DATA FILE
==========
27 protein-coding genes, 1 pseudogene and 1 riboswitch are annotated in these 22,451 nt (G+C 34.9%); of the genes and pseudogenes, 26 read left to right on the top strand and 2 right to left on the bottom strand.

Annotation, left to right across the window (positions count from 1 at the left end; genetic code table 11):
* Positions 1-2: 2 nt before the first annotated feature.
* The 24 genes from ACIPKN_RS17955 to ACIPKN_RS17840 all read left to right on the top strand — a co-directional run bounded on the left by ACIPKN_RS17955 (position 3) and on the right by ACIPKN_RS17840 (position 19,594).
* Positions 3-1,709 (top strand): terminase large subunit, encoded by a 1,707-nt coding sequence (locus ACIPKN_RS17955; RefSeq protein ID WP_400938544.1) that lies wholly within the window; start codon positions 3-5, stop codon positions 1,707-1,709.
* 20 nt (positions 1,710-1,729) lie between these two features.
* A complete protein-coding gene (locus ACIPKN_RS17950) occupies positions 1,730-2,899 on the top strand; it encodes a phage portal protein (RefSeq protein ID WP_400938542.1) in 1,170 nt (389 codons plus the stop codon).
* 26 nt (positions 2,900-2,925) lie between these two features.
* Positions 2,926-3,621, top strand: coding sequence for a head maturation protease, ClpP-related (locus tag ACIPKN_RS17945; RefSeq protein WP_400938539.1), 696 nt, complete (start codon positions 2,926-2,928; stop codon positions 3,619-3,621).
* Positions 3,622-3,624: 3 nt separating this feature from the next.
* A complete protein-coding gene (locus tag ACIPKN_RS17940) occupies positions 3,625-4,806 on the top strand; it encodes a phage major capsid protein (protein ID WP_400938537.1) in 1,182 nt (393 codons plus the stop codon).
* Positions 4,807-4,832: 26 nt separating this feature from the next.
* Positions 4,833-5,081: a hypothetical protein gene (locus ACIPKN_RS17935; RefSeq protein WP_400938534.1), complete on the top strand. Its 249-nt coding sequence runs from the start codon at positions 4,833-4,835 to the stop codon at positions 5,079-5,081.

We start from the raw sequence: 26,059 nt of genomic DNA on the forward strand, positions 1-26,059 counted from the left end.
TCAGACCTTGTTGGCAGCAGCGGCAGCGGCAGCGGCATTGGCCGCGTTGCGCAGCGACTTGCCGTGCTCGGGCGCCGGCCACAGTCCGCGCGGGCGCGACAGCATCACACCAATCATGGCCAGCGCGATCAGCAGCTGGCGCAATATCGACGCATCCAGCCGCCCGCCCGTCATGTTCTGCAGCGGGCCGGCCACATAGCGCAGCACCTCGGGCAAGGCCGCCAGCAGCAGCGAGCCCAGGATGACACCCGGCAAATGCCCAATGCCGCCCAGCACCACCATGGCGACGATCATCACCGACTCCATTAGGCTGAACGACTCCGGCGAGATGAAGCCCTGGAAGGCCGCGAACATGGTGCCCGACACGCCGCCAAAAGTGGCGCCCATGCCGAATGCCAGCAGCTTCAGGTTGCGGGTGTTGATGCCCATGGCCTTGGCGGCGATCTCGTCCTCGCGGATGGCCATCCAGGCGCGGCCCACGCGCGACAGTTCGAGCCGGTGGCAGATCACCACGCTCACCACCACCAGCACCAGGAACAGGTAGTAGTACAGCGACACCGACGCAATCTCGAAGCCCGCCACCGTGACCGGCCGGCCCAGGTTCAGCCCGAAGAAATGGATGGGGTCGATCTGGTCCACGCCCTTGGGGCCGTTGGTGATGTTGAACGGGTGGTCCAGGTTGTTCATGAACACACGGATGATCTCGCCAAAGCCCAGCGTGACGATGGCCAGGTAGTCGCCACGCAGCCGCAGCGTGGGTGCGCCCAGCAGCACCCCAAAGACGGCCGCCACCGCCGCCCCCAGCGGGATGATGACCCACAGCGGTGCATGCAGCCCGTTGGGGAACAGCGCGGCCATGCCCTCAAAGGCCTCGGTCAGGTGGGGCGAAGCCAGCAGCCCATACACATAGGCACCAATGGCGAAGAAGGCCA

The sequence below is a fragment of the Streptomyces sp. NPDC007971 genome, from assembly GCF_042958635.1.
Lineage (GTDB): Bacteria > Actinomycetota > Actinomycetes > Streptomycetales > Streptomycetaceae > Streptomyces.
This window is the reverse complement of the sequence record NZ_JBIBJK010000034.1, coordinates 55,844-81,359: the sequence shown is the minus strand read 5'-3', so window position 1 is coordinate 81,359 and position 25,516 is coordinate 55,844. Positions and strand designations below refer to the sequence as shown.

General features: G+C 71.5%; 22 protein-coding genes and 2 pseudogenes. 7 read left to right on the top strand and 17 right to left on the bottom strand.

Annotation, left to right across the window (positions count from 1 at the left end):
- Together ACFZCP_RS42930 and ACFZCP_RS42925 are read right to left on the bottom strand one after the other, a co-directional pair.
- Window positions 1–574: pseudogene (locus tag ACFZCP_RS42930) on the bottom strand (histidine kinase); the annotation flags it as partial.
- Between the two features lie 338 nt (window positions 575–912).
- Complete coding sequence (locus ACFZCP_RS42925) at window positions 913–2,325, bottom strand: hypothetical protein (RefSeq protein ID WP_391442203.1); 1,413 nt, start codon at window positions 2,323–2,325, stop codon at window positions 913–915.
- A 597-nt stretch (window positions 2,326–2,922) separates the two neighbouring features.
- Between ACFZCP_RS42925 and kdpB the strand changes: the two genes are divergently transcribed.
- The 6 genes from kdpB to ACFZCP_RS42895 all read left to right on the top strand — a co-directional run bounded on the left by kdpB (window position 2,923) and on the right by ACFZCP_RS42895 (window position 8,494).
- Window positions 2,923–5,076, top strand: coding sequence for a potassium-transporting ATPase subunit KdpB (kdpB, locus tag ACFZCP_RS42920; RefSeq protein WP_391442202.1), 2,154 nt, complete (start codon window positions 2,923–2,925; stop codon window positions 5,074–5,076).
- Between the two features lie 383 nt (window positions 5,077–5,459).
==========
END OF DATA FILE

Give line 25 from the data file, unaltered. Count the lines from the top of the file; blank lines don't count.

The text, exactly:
- A 597-nt stretch (window positions 2,326–2,922) separates the two neighbouring features.